As the likelihood of additional federal stimulus fades, U.S. stock investors are returning their focus to the coronavirus pandemic and not liking what they see.

High-frequency data that tracks economic activity shows a slowdown in the recovery from the height of the lockdowns, with Americans again cutting back on flights and going out to eat less often. Public-transit use also remains low, while jobless claims are stubbornly elevated. Meanwhile, the prospects for a vaccine in the next few months have also waned just as the latest data shows an uptick in cases.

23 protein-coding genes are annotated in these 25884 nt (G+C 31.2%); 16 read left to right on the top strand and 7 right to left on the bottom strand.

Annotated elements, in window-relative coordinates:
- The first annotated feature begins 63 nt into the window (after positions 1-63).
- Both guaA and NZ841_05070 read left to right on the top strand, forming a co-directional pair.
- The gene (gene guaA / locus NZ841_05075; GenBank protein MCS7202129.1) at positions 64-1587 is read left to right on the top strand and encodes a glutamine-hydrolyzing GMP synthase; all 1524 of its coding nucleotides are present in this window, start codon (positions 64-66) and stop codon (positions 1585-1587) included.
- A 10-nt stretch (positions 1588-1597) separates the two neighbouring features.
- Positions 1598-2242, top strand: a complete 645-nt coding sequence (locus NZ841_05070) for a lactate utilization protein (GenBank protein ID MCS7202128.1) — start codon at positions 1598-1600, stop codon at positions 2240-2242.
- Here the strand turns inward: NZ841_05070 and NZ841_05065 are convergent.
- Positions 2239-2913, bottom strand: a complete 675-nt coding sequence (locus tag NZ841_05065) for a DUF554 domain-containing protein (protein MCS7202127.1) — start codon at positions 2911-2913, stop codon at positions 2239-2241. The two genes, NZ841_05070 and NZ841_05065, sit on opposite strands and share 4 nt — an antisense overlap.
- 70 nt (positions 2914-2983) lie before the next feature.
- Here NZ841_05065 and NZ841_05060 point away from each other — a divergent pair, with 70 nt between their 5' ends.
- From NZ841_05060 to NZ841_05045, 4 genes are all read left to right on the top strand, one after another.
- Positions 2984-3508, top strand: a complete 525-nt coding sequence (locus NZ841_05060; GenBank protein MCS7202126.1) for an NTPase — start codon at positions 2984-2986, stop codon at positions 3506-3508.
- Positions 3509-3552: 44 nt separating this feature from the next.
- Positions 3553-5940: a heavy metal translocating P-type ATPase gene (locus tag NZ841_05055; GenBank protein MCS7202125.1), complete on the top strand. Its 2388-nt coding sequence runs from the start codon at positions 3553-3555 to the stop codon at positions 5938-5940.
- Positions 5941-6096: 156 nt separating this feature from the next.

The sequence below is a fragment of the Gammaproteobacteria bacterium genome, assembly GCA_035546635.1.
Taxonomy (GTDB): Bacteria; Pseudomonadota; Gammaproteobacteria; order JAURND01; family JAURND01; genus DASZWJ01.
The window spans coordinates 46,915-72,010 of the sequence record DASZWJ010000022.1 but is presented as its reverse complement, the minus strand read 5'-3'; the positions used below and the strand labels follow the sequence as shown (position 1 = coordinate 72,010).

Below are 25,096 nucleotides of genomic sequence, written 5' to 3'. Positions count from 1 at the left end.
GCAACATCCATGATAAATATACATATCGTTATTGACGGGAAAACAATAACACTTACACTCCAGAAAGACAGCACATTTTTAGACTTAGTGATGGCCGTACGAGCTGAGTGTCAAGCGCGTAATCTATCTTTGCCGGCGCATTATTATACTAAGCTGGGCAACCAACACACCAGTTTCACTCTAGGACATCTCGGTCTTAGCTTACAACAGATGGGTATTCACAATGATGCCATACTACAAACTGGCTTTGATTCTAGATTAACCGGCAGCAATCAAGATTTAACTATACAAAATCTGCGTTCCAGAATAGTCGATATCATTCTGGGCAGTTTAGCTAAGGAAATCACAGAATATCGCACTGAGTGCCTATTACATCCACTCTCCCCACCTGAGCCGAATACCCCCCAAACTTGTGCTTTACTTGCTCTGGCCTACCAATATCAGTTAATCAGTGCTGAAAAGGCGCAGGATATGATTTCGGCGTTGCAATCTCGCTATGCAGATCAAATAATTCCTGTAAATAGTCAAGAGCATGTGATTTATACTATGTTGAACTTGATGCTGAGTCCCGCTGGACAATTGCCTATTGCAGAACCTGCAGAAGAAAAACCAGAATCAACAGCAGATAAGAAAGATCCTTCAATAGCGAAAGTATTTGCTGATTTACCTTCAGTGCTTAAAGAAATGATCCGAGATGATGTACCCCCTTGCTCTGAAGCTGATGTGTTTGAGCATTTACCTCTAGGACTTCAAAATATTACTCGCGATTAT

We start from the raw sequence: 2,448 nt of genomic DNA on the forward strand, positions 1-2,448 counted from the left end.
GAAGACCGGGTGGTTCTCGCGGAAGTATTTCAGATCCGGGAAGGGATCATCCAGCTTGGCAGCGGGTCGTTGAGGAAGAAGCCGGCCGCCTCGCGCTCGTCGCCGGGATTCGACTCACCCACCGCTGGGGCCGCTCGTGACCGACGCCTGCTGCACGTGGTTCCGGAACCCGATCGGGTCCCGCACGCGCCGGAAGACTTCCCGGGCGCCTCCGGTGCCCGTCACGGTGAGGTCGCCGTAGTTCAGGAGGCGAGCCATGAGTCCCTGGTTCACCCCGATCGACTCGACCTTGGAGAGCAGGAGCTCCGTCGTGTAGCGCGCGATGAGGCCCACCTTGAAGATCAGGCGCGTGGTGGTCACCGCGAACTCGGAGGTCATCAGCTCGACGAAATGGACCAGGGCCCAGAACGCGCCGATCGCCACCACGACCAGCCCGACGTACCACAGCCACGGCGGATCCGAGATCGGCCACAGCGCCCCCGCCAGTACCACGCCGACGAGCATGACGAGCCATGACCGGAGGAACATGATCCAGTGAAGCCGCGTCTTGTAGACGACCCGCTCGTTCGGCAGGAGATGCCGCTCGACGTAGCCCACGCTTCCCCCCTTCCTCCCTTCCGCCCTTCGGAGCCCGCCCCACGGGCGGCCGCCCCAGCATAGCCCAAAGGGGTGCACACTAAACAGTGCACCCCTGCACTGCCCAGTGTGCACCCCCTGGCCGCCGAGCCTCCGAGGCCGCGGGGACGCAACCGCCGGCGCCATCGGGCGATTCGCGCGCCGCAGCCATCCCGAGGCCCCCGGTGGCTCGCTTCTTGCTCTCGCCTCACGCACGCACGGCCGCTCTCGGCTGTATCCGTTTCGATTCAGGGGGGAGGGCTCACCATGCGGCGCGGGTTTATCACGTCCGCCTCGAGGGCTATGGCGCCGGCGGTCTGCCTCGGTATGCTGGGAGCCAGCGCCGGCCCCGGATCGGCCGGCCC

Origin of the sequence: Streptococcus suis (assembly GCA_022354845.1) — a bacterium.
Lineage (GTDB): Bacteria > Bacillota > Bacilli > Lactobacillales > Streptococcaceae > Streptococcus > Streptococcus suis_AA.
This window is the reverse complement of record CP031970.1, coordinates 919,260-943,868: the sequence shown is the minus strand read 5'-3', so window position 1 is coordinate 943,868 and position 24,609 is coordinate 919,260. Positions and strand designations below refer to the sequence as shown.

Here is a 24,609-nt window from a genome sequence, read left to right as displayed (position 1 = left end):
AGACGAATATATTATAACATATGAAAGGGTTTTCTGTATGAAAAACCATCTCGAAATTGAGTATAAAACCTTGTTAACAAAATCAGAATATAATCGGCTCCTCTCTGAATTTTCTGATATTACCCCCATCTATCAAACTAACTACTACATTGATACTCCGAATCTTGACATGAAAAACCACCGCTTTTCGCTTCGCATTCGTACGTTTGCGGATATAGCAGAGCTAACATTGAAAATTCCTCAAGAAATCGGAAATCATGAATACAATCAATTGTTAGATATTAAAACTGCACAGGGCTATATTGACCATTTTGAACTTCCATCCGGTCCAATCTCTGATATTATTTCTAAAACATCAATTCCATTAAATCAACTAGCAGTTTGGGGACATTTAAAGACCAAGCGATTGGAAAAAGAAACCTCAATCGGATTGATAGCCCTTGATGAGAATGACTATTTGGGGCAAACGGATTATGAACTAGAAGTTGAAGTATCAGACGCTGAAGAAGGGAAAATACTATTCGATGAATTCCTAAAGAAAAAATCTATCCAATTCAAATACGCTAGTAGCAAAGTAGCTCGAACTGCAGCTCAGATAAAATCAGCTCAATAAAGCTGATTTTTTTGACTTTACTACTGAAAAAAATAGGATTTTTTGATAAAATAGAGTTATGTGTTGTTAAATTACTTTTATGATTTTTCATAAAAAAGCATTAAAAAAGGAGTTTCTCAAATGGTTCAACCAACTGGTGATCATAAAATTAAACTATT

That again sent a jolt through financial markets. Equities eked out gains after a volatile session, with tech shares bouncing back from Wednesday’s 3% rout, but the S&P 500 remains on pace for their longest weekly losing streak since August 2019.

For all the things buffeting markets right now, none is more important than the race to find an inoculation to the virus. While Federal Reserve largesse and $3 trillion of federal stimulus helped fuel a torrid five-month rally that began in March, their limitations have become clear as the virus continues to spread.

“We have been trading the likelihood of a vaccine and you can see that in the data,” David Kostin, Goldman Sachs Group Inc.’s chief U.S. equity strategist, said in an interview with Bloomberg TV and Radio.